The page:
Omaha a step behind in first Frozen Four appearance, but optimistic for future

Ryan Massa faced 47 shots in Thursday’s loss to Providence (photo: Jim Rosvold).

BOSTON — From the opening faceoff to giving up a goal 24 seconds after finally finding the net themselves in the third period, the Omaha Mavericks seemed at least a step behind in Thursday’s 4-1 loss to Providence.

Omaha was outshot 48-24 and the Friars attempted 84 shots. UNO seemed slow and nervous to start and couldn’t capitalize on what little momentum it did generate.

2015 Frozen Four

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Coach Dean Blais said that the combination of the team’s first trip to the Frozen Four and the Mavericks’ youth may have contributed to the jitters that UNO exhibited.

“I think they were more relaxed than us,” said Blais. “We didn’t do anything out of the ordinary. I thought that when we hit the ice, we didn’t execute like we wanted. We have simple rules: Yell for the puck, get it in deep, try not to turn it over. Give Providence credit. They have a more veteran set of forwards than we do and I think they played with more confidence than we did.”

Whatever lapse in confidence the Mavericks showed on the ice stayed on the ice. After the loss, the team was optimistic about UNO’s future.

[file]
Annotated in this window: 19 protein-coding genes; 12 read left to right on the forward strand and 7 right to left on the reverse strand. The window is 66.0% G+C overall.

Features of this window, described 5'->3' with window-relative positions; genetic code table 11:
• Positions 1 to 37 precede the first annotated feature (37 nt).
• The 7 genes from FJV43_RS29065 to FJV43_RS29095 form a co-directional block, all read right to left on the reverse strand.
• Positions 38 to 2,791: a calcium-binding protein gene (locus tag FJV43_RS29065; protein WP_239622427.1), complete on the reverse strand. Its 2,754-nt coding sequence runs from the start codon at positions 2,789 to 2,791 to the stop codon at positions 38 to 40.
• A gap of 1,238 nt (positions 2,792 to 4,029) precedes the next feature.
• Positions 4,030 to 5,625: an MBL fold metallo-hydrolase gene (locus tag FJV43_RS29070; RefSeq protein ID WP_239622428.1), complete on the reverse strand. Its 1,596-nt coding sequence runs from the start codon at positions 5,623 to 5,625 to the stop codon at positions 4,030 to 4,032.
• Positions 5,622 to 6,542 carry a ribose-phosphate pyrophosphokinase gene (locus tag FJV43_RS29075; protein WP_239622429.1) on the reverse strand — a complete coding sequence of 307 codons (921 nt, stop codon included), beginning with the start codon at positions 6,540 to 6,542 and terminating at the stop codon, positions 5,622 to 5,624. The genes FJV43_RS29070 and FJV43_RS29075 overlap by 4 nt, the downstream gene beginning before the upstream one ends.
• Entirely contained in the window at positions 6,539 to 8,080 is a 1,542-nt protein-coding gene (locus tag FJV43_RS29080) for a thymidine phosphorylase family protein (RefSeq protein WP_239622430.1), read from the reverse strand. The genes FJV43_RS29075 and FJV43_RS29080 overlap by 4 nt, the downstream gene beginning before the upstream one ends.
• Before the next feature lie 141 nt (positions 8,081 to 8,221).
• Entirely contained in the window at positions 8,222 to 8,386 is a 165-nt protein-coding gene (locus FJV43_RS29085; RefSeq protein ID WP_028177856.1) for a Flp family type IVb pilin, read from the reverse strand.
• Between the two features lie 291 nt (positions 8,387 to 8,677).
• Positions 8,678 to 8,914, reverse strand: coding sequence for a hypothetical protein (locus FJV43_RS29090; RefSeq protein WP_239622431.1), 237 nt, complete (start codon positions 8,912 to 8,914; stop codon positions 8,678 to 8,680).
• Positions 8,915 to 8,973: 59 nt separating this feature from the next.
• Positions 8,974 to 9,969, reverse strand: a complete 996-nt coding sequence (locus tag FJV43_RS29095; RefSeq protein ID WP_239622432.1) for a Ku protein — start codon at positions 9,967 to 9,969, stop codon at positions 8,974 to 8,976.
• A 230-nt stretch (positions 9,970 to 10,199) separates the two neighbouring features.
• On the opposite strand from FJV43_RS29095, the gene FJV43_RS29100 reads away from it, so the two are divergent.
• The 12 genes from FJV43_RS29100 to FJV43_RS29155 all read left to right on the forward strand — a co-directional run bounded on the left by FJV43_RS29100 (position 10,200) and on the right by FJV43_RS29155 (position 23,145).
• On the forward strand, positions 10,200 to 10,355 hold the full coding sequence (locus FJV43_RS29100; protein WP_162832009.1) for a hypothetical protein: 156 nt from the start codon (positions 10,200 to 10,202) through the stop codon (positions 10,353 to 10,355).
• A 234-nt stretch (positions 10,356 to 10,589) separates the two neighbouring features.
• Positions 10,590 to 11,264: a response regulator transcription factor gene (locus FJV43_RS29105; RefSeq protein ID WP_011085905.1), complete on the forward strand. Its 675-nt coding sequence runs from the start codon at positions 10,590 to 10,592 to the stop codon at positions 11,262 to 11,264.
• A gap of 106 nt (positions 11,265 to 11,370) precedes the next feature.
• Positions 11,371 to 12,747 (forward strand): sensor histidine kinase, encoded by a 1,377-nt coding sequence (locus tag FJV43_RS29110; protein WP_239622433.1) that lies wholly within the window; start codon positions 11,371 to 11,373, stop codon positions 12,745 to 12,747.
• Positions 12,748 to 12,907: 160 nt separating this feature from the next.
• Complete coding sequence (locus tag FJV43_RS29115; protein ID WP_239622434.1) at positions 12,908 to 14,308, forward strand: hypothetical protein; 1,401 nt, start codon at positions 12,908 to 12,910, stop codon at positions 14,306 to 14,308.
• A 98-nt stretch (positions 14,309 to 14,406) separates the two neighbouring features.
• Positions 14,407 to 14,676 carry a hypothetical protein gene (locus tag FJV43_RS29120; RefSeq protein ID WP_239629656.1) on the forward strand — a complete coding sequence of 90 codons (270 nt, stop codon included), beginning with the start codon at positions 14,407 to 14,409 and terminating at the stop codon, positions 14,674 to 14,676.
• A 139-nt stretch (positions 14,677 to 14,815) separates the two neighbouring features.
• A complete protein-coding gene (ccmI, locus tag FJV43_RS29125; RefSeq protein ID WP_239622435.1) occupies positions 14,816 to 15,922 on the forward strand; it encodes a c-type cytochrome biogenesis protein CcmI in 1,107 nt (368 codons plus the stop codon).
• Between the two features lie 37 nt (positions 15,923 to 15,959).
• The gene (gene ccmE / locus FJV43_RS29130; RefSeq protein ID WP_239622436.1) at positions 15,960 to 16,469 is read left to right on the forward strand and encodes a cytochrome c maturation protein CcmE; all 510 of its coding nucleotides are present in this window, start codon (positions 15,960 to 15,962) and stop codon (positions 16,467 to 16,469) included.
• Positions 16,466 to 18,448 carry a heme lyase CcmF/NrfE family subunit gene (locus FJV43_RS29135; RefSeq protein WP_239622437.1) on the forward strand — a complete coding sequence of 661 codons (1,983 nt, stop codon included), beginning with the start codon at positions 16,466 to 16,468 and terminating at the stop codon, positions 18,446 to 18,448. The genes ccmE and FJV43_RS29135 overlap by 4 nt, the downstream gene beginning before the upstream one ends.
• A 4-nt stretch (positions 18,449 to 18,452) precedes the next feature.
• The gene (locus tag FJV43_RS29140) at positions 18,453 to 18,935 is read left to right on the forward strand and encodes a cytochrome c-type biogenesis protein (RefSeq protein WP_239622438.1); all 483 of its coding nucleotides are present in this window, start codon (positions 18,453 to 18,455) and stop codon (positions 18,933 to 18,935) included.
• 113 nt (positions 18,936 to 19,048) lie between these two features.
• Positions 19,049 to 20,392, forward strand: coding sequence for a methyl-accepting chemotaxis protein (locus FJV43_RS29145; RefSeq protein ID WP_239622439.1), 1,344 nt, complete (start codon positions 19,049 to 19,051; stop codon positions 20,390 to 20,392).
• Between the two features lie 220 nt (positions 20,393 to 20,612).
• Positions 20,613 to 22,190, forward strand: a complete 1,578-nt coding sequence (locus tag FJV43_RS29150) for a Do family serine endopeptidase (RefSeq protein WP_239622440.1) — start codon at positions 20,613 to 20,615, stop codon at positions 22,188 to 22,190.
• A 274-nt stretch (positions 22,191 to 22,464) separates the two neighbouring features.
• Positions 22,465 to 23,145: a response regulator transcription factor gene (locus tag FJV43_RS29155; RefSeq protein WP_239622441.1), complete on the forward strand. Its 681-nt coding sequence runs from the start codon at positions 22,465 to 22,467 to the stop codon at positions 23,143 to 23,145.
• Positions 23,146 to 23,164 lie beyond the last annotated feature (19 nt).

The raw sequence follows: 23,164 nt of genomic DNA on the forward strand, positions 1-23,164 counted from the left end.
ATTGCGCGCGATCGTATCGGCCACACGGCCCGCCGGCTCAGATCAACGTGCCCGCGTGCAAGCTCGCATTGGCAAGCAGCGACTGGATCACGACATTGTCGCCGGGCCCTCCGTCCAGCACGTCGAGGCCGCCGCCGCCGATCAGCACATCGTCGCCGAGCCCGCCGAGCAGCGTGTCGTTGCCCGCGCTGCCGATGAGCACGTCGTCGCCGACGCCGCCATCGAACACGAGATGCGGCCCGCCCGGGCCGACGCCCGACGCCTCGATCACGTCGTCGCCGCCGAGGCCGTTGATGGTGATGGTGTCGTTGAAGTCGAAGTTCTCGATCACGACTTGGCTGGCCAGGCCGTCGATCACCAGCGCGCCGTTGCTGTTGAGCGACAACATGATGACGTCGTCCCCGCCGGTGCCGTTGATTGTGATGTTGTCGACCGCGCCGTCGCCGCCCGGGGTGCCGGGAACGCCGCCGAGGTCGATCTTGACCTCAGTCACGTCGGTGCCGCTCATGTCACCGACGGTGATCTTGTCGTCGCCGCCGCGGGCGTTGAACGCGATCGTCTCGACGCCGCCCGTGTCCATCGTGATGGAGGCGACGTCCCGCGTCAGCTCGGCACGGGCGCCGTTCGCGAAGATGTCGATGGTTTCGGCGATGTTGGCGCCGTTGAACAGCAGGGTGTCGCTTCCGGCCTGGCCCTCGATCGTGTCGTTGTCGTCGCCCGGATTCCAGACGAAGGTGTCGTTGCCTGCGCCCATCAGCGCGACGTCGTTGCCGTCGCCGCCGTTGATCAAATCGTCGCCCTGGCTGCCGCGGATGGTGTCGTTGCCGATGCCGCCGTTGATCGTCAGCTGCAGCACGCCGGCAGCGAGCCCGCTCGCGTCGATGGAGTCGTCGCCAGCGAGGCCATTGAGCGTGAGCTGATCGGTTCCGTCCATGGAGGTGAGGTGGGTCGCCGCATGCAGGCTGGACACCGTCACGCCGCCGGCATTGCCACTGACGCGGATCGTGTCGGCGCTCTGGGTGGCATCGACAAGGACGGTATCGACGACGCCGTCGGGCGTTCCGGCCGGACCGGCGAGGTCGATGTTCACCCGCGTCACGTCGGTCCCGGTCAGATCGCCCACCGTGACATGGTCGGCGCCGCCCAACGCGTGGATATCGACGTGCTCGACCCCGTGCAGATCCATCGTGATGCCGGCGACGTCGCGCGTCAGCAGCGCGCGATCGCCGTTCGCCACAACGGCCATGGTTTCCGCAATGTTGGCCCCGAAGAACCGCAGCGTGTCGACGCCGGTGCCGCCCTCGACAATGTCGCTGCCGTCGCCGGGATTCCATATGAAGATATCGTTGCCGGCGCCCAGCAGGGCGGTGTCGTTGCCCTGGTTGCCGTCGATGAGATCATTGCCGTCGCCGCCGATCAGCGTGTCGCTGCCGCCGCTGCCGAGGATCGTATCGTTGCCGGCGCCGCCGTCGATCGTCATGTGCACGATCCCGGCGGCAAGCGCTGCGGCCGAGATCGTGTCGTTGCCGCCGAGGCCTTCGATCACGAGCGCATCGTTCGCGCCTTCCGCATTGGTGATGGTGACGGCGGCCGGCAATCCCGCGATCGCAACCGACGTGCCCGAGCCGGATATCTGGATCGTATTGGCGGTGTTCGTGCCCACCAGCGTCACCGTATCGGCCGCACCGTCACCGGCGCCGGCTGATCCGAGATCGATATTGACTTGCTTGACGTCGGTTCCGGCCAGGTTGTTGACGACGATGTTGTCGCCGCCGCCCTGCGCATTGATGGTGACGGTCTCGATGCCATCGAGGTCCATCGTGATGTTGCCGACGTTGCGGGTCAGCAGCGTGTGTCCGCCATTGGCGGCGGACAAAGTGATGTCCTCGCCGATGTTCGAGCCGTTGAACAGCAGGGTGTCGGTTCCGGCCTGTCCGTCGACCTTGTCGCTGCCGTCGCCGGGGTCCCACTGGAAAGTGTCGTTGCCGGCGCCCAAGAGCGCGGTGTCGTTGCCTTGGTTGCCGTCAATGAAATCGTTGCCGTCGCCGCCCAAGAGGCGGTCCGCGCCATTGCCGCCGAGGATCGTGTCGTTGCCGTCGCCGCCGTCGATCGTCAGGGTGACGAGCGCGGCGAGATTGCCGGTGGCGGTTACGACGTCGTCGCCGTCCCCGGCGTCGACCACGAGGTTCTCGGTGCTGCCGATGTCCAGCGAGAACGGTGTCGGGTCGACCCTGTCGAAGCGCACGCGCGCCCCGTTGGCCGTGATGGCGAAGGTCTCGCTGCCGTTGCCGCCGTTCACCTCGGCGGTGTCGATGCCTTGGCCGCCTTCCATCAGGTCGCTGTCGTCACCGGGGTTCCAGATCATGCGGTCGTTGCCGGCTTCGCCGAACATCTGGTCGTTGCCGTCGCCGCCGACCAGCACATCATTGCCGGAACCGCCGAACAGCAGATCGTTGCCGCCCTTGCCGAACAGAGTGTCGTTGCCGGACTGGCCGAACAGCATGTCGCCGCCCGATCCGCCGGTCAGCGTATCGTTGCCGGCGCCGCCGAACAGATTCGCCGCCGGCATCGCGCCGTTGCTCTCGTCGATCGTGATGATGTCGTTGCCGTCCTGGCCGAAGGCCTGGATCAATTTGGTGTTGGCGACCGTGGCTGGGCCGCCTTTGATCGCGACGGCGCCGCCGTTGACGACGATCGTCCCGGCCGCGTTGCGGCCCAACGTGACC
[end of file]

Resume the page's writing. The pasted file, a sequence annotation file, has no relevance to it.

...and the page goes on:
“We’re pretty happy with what we were able to accomplish this year as a team, coming to the Frozen Four for the first time as a program,” said senior co-captain Brian O’Rourke. “I think that it sort of puts Omaha on the map. With a great, young group of players coming back next year, I think everyone can look forward to another great season of UNO hockey.”

“We had such a heavy freshman-sophomore class. This stage is naturally nerve-racking for anyone,” said senior goaltender Ryan Massa. “For a first time in school history, making it this far in the postseason with such a youthful team only bodes well for the future of this program. It’s going to give guys a confidence to understand how hard it is to get here and then even how much harder it is to win that one game to get you to the national championship.

“I think it was a great learning experience for these guys and it was an honor to be there for them and to experience it with them.”

The very experience of getting to play in a national semifinal game can help a program build its future.

“It kind of lets the players know what it takes to get to this level,” said O’Rourke. “It’s a long season and there’s a lot of highs and lows, but this year I think we were able to kind of keep the ship steady toward our main goal, and that was to win a championship.

“Yeah, we fell short, but I think we’re able to establish a little bit of a team culture that is going to be standard from here on out and what is expected each and every day. These younger guys, they really took to it and they really understood it, and that just carries over now.”

Sophomore forward Jake Guentzel called the season “a huge success” and added that the senior class “put a good stamp on us younger guys, what to look up to and what to do next year. We’re really looking forward to the future.”